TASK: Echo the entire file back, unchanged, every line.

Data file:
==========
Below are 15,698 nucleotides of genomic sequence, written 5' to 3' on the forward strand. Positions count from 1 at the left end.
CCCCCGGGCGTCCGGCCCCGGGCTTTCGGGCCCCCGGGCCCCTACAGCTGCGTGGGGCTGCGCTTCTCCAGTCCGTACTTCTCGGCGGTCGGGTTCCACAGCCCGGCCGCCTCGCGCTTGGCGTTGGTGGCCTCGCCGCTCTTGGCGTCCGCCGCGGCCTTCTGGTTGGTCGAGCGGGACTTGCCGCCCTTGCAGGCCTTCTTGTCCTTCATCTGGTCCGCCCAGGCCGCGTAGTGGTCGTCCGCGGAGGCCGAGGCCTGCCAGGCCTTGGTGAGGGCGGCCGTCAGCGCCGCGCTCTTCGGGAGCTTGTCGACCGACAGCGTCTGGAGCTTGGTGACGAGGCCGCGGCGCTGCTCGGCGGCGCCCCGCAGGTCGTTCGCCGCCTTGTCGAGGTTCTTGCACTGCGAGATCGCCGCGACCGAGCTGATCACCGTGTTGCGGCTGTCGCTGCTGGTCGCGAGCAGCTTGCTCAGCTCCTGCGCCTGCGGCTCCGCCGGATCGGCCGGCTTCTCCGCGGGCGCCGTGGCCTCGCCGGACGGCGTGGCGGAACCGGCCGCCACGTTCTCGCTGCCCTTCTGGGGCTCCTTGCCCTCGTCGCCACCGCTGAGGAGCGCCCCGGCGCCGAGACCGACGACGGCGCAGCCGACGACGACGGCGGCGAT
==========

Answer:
Below are 15,698 nucleotides of genomic sequence, written 5' to 3' on the forward strand. Positions count from 1 at the left end.
CCCCCGGGCGTCCGGCCCCGGGCTTTCGGGCCCCCGGGCCCCTACAGCTGCGTGGGGCTGCGCTTCTCCAGTCCGTACTTCTCGGCGGTCGGGTTCCACAGCCCGGCCGCCTCGCGCTTGGCGTTGGTGGCCTCGCCGCTCTTGGCGTCCGCCGCGGCCTTCTGGTTGGTCGAGCGGGACTTGCCGCCCTTGCAGGCCTTCTTGTCCTTCATCTGGTCCGCCCAGGCCGCGTAGTGGTCGTCCGCGGAGGCCGAGGCCTGCCAGGCCTTGGTGAGGGCGGCCGTCAGCGCCGCGCTCTTCGGGAGCTTGTCGACCGACAGCGTCTGGAGCTTGGTGACGAGGCCGCGGCGCTGCTCGGCGGCGCCCCGCAGGTCGTTCGCCGCCTTGTCGAGGTTCTTGCACTGCGAGATCGCCGCGACCGAGCTGATCACCGTGTTGCGGCTGTCGCTGCTGGTCGCGAGCAGCTTGCTCAGCTCCTGCGCCTGCGGCTCCGCCGGATCGGCCGGCTTCTCCGCGGGCGCCGTGGCCTCGCCGGACGGCGTGGCGGAACCGGCCGCCACGTTCTCGCTGCCCTTCTGGGGCTCCTTGCCCTCGTCGCCACCGCTGAGGAGCGCCCCGGCGCCGAGACCGACGACGGCGCAGCCGACGACGACGGCGGCGAT